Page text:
35. 4:55 is incorrect. I have confirmed that Chris Saridakis did, indeed, write that e-mail about Frank.

  36. Yes, perhaps Frank may regret in the light of day everything he said in his column. Most of us do when we are angry. That is why we have - thank God - a delete key for text messages and emails.

    And yes, I agree that he might have been better served to point out how bad this will be for readers in the future of the newspapers there.

    However, don't think for a moment that anything he wrote will make any difference to those in charge of this miseable company. It will not.

    In fact, I dare say that those on high will now feel even more justified in his termination. They have a "oh, those terrible ungrateful workers. If only we didn't have to contend with all their annoying problems" mentality anyway.

    Nothing sticks, sad to say.

    And yes, when I quit in disgust after a miserable little publisher ruined my career, my physical and mental health skyrockted. His will too.

    Ultimately, I say, good for you Frank. They got what they deserved. (Whoever "they" might be!)

  37. Grow up people. Corporations exist to be profitable, particularly publicly held corporations like Gannett which must answer to its stockholders and creditors, and most particularly like Gannett which recently became indebted to a notorious Wall Street hedge fund that requires a minimum buy-in of $1 million and has paid an ROI of more than 200 percent to its investors for the last two years. Payroll is the largest corporate expense. Reducing payroll is the fastest way to cut costs. Why didn't DiLeo know this? Or if he did, why did he thing good things were going to happen because of it?

  38. Everyone please Google "Gannett Blog Stockholm Syndrome," then read those posts.

  39. A journalist speaks truth to power and he's unemployable? I'd submit that that notion says far more about the sad state of journalism (and many journalists) than about Frank.

    Newspapers should be hiring the most fiery, piss-n-vinegar malcontents they can find, particularly ones who aren't afraid to call "bullshit" on their own company.

    If he's unemployable for what he said, then journalism truly is in the shitter.

  40. Why anyone would actually go to school and take out loans to go into this business is beyond my ken.

    ...and this is exactly what is killing the capitalist golden goose. GREED.

  41. Hello, Daily Kos readers, following a homepage link from one of that site's diaries.

  42. He'd get an interview in my shop if I had an opening.

  43. If his "readers" can't see how his situation also applies to him, then they are blind and deserve to go through the same torment in order to learn first-hand.

    This column should win an award, but won't. It also would have been the most read article on, but you won't find it on there.

  44. Lois and Clark2/04/2011 7:06 PM

    This column is great. I've read it five times today and it has made me do a lot of thinking about my career, my attitude and my worldview.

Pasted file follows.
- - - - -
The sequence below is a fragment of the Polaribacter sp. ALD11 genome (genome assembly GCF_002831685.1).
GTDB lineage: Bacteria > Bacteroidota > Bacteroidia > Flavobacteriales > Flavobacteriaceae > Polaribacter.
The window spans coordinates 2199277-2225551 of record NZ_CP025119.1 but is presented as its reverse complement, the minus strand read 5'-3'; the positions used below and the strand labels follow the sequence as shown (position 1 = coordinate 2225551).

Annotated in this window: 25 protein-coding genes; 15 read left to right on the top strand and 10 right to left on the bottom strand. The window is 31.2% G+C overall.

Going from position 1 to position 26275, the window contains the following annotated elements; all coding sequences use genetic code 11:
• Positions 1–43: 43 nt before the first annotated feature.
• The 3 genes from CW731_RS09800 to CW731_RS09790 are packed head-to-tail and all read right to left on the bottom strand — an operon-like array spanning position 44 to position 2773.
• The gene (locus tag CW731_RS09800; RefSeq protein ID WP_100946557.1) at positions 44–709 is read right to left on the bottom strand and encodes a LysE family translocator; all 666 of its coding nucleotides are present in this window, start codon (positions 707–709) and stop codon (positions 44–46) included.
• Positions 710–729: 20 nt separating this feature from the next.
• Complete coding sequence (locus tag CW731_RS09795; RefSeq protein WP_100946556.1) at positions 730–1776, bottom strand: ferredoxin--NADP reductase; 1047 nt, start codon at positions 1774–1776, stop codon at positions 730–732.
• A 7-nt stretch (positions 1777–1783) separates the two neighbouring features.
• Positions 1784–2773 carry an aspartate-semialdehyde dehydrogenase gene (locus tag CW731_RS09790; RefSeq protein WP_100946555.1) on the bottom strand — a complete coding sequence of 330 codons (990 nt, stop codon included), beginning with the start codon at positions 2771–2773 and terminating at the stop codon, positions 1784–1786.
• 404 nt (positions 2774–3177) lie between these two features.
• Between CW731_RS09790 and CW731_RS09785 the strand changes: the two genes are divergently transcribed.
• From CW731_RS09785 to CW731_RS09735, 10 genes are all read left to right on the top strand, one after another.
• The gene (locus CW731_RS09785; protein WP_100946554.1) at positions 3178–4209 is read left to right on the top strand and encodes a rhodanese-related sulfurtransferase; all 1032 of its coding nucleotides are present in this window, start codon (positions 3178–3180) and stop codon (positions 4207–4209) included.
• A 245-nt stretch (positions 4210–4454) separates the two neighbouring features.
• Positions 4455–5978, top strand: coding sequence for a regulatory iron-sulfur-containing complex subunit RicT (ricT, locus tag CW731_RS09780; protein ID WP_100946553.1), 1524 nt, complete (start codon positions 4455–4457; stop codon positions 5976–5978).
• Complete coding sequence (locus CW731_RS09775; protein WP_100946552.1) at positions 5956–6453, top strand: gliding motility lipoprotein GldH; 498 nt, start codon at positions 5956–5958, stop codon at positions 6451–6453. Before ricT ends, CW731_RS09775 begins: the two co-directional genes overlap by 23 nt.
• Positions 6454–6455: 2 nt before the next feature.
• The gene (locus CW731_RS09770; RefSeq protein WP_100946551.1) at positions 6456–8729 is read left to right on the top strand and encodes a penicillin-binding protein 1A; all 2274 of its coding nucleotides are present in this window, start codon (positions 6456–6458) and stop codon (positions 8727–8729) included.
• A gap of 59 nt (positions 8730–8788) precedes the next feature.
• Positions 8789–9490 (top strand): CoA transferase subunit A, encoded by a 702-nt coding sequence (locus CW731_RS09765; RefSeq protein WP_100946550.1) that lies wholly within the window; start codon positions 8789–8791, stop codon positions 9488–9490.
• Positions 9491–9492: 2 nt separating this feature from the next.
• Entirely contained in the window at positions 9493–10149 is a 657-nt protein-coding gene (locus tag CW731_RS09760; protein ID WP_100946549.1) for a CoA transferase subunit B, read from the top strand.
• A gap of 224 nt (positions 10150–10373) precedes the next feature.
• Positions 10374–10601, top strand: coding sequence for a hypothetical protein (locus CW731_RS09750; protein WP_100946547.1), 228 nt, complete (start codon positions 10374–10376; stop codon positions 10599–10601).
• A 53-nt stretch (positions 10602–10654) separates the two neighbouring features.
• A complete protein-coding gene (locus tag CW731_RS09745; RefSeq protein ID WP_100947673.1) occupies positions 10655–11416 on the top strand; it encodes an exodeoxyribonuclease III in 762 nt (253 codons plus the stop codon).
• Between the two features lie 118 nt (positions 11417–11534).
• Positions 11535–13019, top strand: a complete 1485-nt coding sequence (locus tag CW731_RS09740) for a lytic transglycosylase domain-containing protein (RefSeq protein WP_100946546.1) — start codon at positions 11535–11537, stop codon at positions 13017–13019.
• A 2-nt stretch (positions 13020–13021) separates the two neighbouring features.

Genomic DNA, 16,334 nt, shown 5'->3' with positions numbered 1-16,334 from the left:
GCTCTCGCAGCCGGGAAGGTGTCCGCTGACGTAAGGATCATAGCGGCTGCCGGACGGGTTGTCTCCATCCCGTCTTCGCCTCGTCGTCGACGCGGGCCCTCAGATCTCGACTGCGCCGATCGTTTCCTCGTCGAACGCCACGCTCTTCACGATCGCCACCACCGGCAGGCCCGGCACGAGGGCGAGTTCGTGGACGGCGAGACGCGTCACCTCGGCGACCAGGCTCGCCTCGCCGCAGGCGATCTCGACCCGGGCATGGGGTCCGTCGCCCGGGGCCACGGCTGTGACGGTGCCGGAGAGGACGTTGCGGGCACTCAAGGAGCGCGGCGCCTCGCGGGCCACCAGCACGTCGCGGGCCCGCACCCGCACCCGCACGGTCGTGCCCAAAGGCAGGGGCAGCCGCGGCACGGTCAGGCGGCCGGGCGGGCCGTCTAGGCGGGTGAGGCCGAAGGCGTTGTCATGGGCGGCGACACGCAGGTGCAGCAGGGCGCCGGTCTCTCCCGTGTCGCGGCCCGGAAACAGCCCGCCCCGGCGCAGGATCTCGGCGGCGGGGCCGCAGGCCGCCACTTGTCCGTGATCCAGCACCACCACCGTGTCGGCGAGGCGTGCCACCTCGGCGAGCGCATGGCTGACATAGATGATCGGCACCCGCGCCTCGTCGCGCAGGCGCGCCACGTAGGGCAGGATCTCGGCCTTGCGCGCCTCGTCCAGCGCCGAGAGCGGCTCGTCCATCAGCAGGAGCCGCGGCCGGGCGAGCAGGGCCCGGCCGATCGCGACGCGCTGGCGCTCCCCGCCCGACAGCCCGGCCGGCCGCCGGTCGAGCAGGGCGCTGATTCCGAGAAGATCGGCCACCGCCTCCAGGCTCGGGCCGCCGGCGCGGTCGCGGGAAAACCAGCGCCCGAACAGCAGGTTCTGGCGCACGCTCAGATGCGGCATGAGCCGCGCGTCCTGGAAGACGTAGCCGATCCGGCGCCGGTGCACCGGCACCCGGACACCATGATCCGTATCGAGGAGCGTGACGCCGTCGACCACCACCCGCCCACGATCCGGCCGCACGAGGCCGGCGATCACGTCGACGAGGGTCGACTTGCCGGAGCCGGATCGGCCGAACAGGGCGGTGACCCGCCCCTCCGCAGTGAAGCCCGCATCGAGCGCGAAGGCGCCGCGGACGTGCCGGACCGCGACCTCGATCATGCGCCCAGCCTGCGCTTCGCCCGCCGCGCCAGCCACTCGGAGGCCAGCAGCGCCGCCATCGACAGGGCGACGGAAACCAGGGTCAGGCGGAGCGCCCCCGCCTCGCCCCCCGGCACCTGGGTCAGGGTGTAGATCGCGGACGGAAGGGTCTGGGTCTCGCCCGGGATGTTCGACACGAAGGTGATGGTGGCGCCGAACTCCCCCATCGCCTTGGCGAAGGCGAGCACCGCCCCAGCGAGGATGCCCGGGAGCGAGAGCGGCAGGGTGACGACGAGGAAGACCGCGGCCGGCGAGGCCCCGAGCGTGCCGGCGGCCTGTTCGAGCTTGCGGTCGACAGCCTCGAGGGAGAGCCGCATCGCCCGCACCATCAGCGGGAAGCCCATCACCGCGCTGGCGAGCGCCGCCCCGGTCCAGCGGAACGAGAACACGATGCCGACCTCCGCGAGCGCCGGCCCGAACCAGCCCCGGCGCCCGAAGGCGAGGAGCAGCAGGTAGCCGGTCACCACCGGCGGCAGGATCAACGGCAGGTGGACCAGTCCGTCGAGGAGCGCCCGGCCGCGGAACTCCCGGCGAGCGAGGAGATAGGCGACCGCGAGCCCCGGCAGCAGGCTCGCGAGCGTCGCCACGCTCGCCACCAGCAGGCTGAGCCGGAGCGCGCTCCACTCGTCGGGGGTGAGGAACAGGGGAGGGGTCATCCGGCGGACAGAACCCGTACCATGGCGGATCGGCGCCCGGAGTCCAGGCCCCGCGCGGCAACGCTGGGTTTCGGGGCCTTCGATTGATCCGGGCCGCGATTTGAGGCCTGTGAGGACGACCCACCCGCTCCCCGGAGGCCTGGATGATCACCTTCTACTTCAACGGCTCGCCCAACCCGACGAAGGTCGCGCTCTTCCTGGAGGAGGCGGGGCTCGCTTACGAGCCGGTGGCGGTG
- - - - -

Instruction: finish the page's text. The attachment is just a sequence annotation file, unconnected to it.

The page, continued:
45. Saridakis is a very cool guy. He just wrote a great letter of recommendation for me to go back to graduate school later this year. I believe he would write that and would follow through on it.

    Frank, you are a hero! I hope you land somewhere. Gannett management are very weak. Bravo to your publisher for letting your article get printed.

  46. This comment has been removed by a blog administrator.

  47. 8:16's comments are way out of line, Jim. Highly personalized attacks that cannot be substantiated. Please remove.

  48. Did 8:26 work with Frank? Then you don't know, do you?

  49. Comments like that -- directed at anyone, and especially without documentation -- are inappropriate. That is why I take them down as quickly as I see them.

    Please use common sense in posting any comments. Consider whether what you're writing is something you'd want to read about yourself.

  50. Gannett far from the only company that applies here. Add Lee to the list.

  51. I sympathize with anyone who has been laid off. Been there myself, and its excruciating. But I thought the column was a little whiny.

    It's painful for me to hear people protesting their layoffs by reciting how talented, dedicated, and hard-working they are. That means they believe their layoff is the result of an evaluation of their contributions. Of course, layoffs ignore those things completely. Layoffs are blind. That's part of why they're so painful.

    I don't know Frank, but if he's worked that hard and won so many awards, he'll find a better place to be. Your work speaks for itself in this business.

    And while I'd never defend the way Gannett has treated many employees, "corporate greed" isn't the reason for layoffs or furloughs. Anyone who thinks that is kidding themselves. We are losing readers for a reason, and it's not because of exorbitant bonuses. I wish there were fewer people here (and in my newsroom) complaining about corporate suits and more talking about how they can make a difference and get more readers to their paper. We're the ones who do that, not the folks in Tysons Corner.